In general, modified atmosphere packaging allows reducing proliferation of pathogenic agents, which allows increasing the products shelf life and may help to reduce the use of preservatives. In modified atmosphere packaging technique, the perishable article is not surrounded by air (N2 78%; O2 21%; Ar 0.93%; CO2 0.03%) but by a product-specific gas mixture, which typically has very different oxygen content than atmospheric air. The gas mixture used and the characteristics of the packaging film may depend upon the kind of the packed good. Highly insulating barrier films (having low gas permeability) are typically used for wrapping non-respiring products such as e.g. meat, fish and cheese, so that the inner gas mixture remains substantially constant over the shelf life of these products. For fruits and vegetables, the permeability of the packaging film for O2 and/or CO2 may be adapted in such a way that the respiration of the product is slowed down and that an equilibrium modified atmosphere establishes around the packed product.

With the increasing amount of articles packaged under modified atmosphere, monitoring the freshness and avoiding spoilage of these articles becomes a challenging issue for retailers. Nowadays, testing the quality of wrapped goods is mostly done by analysing a limited number of package samples. Sampling inspection cannot guarantee, however, that all the packaged goods still meet the quality criteria. Another disadvantage is the loss of a certain fraction of the packaged products, as the testing procedure currently existing for that purpose destroys at least the package. Moreover, inspecting the goods directly on the shelves is not practicable with such a technique. A very promising method that allows determining the freshness of a packed article in a non-destructive way is to associate a dedicated sensor to the wrappings in such a way that it can be remotely interrogated. The involved sensors may be implemented in barely perceptible way for the end user (consumer). U.S. Pat. No. 5,407,829 discloses, for instance, a method for controlling the quality of packaged organic substances e.g. food and drugs. The organic substance is sealed together with an optical sensor element in a gas-tight manner, so that the optical sensor element is in contact with the gas phase between the organic product and the packing material. A change in the composition of the gas phase, e.g. the a change of the content in O2, CO2, H2S, NH3, or the like, leads to a change in an optical property, preferably in colour or in fluorescence of the sensor element. This change in optical property is then detected visually or opto-electronically. WO 2006/010768 A1 discloses a device for interrogating an optical sensing probe based upon a CMOS or CCD imager or a CMOS or CCD sensor matrix.

While the above-described technique makes testing the quality of random samples of packed perishable articles feasible in a non-destructive and comparatively inexpensive way, it still remains a problem to control the quality of all the articles.

BRIEF SUMMARY OF THE INVENTION

The invention proposes a merchandise checkout terminal equipped with an article scanning device. The article scanning device comprises a bar code reader and, according to an important aspect of the invention, a quality sensor interrogator for interrogating a quality sensor associated with or integrated into a packaged perishable article and retrieving quality information concerning the packaged perishable article. For the purposes of the present, the term “quality information” encompasses information concerning the freshness state of the wrapped good, the constitution of the inner atmosphere of the wrapping, the presence or absence of potentially dangerous agents, the integrity of the package and like parameters. Accordingly, the quality sensor interrogator may comprise e.g. a freshness sensor interrogator, an integrity sensor interrogator and/or a contamination sensor interrogator for interrogating respectively a freshness sensor, an integrity sensor and/or a contamination sensor associated with an article. As will be appreciated, bar code readers (or bar code scanners) have been commercially used in merchandise checkout terminals since the mid-1970s and nowadays belong to the standard equipment in supermarkets, food retailers, grocery stores, and the like. The bar code of virtually every article that is sold, is scanned with the bar code reader in order to retrieve the pricing information on the article. The article scanning device according to the invention is therefore appropriate for controlling the quality of virtually every article provided with a quality sensor element. With this device, the risk that spoilt (or otherwise contaminated) goods or articles with deficient product insulation leave the point of sale is considerably reduced. For instance, each time an article that does not meet certain quality criteria is scanned, a warning, e.g. in audible or visible form, may be output, instructing the cashier not to hand over the article to the customer.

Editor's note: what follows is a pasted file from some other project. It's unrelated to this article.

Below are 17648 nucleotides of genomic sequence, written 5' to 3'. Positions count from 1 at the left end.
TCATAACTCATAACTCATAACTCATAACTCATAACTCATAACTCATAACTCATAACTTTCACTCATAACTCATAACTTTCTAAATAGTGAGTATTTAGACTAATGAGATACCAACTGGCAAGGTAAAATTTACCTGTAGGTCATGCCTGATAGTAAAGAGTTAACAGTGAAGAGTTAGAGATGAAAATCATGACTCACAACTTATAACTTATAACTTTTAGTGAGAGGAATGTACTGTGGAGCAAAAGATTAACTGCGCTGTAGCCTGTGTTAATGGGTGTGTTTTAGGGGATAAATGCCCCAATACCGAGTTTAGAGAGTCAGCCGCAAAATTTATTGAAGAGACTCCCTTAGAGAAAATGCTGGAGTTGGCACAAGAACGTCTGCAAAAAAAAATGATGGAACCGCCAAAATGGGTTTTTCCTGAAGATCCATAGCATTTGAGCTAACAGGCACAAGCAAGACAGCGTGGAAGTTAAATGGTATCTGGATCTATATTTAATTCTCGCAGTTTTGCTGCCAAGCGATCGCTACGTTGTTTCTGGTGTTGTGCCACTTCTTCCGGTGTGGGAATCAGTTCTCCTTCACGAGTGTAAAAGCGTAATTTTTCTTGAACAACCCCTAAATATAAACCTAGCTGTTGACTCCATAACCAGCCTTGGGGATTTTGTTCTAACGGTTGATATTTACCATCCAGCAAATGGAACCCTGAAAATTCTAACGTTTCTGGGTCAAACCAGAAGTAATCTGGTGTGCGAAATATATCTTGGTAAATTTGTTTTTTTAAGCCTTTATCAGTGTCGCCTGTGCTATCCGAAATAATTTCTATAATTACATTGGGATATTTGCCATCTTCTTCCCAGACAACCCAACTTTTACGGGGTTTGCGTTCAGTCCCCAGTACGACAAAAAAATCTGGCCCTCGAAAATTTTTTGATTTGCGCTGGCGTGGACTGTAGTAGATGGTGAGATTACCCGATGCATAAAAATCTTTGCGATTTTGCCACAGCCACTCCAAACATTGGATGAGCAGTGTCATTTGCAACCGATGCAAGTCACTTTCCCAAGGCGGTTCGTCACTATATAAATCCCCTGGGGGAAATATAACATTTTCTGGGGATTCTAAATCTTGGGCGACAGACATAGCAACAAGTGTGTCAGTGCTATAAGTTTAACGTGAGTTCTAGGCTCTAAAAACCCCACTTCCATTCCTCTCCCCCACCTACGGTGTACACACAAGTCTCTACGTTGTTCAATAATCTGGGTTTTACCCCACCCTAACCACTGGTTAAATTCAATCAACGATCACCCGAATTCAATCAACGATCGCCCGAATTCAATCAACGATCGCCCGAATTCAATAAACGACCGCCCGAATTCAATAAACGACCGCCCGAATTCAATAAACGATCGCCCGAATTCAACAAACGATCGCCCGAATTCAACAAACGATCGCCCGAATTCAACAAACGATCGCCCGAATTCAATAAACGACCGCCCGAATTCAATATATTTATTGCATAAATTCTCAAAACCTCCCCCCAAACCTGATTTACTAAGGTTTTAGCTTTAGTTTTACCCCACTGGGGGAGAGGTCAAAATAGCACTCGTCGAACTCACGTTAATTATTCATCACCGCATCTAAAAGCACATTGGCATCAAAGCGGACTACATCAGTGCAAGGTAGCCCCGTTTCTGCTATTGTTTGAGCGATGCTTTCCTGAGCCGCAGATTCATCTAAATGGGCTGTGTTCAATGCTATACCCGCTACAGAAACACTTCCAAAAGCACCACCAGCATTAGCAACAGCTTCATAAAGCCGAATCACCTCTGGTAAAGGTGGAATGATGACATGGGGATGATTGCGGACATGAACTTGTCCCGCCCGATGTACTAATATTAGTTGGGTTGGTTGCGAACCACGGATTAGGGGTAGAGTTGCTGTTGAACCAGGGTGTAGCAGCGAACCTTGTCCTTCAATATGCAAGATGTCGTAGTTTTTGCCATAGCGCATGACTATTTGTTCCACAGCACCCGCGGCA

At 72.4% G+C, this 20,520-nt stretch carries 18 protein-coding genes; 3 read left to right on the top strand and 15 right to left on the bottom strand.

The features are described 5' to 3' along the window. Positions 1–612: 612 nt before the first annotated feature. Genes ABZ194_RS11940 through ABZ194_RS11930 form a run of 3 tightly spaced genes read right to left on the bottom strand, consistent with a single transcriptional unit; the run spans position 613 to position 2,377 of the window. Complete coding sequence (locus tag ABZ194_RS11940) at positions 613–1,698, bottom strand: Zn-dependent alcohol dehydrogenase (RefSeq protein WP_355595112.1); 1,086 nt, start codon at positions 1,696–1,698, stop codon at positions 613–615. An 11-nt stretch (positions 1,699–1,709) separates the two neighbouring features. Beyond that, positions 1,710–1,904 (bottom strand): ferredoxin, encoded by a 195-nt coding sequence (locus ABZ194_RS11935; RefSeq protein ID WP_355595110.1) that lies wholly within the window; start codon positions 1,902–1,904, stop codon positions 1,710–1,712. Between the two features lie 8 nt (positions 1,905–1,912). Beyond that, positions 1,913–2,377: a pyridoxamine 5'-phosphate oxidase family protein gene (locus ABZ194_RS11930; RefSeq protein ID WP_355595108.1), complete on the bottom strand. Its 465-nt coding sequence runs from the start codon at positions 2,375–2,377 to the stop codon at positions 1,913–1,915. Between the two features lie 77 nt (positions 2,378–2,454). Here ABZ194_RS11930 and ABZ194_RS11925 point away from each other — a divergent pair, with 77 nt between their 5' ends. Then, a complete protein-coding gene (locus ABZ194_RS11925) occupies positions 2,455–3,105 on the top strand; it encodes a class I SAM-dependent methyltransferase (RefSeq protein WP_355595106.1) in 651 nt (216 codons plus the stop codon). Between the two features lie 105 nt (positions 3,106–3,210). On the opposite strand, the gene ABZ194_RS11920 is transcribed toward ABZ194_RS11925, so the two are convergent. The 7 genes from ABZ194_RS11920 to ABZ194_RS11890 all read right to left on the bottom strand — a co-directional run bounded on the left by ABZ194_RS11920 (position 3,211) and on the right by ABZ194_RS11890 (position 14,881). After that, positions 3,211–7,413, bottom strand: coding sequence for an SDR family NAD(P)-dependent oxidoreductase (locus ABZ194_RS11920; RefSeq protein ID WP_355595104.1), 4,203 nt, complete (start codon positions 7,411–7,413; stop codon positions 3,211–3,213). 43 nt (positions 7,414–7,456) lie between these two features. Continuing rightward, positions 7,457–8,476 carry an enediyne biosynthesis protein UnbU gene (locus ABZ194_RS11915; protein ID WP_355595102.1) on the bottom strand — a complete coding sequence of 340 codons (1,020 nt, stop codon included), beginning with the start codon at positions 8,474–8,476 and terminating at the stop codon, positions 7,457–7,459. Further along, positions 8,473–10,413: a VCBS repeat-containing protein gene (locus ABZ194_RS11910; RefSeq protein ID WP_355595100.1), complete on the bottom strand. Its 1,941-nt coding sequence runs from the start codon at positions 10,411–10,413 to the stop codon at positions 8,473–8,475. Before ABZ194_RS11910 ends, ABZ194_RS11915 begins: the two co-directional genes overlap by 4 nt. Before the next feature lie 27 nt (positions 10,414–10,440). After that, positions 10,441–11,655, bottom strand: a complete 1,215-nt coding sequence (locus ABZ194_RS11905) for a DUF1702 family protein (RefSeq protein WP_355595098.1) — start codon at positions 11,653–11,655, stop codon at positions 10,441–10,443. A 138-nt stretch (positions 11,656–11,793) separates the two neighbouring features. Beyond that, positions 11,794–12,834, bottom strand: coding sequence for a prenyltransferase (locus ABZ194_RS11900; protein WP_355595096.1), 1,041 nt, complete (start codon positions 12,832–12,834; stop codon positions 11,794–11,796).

The merchandise checkout terminal may be the last point in the supply chain before the customer, at which the quality (e.g. the freshness and/or the integrity of the wrapping) of perishable articles can be tested. Doing this thoroughly, one could achieve testing of 100% of the perishable articles despite of quite complex supply chains, thereby providing maximum safety for the customer or end user.

Preferably, the quality sensor interrogator comprises an energy transmitter for transmitting, an interrogation signal to the quality sensor and an energy receiver for receiving a response signal from the quality sensor, the response signal carrying quality information with respect to the wrapped article. Obviously, the type of the quality sensor interrogator depends on the choice of quality sensors and vice-versa. The quality sensors may, for instance, include smart RFID (Radio Frequency Identification) tags and/or optical sensor elements (e.g. optodes) based e.g. on dynamic fluorescence quenching. It should be noted that the sensors suitable for the invention are sensors that can be interrogated remotely, which in this case does not mean that there is necessarily a great distance between the sensor and the interrogator but rather that no direct mechanical contact between them is required. The interrogation and response signals may include e.g. an electromagnetic signal (IR, visible and/or UV light signal, RF signal, etc.). By remotely interrogating the quality sensor elements, testing becomes easier, more reliable and the expenses related to quality control (e.g. for labs, analytical equipment and trained personnel) might be considerably reduced.